Personally, I figured that was the apex of Saran Wrap innovation. But, another student has taken up the challenge.
That link will mean nothing to most of you, but as someone with "stereopsis," "binocular parallax," and "autostereoscopic lenticular displays" listed among their interests, I can tell you that with the right background, this is fascinating stuff. You just have to be an obsessed hobbyist, and then it'll all make sense.
But, going back to that first anecdote.. Had I been wearing my handy-dandy polarized 3D glasses on the night of that party, I think one eye would have seen mostly nudity, but the other, an opaque layer of black where she was standing. And as the mind fuses these disparate images together, I would have perceived her as flickering, perhaps composed of metal. That's my theory, anyway, based on similar experiments I've done. I don't expect I'll have much opportunity to test this.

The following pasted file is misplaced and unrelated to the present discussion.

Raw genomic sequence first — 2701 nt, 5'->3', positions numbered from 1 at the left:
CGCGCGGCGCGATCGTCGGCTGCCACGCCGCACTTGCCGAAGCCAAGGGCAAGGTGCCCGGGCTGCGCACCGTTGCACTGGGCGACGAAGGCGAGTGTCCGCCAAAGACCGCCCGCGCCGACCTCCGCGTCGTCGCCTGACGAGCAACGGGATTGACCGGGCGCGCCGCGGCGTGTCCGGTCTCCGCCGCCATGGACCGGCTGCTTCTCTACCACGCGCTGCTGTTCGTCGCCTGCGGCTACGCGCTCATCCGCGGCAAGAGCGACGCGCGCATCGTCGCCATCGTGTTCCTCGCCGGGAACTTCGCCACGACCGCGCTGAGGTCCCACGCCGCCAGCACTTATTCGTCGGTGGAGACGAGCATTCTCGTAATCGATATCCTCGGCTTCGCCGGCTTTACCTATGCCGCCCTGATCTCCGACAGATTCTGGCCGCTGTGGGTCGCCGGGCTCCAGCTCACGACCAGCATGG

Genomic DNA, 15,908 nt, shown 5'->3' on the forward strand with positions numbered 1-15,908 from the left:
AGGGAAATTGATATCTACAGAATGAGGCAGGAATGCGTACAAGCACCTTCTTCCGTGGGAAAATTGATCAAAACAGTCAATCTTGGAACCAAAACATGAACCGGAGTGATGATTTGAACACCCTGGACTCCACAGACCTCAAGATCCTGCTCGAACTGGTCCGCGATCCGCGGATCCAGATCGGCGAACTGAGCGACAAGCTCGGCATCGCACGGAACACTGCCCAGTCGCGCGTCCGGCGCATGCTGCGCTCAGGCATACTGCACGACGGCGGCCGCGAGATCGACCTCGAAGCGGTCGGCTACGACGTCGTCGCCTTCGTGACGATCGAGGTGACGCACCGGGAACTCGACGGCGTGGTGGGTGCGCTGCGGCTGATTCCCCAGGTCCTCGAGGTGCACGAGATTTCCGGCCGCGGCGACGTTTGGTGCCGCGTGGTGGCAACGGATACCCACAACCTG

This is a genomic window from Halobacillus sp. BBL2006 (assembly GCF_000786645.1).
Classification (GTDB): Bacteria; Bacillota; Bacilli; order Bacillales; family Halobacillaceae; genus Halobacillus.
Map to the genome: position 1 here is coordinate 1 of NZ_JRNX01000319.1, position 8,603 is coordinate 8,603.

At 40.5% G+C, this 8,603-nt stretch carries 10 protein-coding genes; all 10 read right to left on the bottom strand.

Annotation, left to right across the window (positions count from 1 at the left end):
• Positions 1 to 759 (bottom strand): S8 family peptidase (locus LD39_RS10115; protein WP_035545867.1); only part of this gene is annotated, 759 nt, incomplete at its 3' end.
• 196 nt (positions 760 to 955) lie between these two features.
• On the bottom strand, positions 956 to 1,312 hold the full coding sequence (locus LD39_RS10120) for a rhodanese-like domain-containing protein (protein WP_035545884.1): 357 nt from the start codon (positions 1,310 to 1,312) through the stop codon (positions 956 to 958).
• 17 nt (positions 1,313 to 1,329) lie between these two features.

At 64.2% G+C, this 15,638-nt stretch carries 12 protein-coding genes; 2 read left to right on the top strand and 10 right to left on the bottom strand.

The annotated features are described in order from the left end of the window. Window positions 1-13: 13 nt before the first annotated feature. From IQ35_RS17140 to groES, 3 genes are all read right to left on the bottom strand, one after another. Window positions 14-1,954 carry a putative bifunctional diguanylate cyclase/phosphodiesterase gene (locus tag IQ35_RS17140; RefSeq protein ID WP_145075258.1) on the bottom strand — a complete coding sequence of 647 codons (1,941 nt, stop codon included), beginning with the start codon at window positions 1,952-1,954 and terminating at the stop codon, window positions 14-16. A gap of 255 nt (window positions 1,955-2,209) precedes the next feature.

- (Hey, wanna see something freaky? Find some dark sunglasses, and cover one eye with a lens. If you watch television like this, each frame will reach your eyes slightly offset in time. And every once in a while, the camera will move or an object will rotate in the right direction such that the delay causes one eye from the same angle it would have been, relative to your other eye, had you been standing there in person looking at this scene. Your mind fills in the details, and for that moment, your television was broadcasting in 3D. This is called the Pulfrich effect, because German physicist Carl Pulfrich discovered it back in 1922. Interesting bit of trivia: Carl was blind in one eye, and could thus never experience the effect named for him.)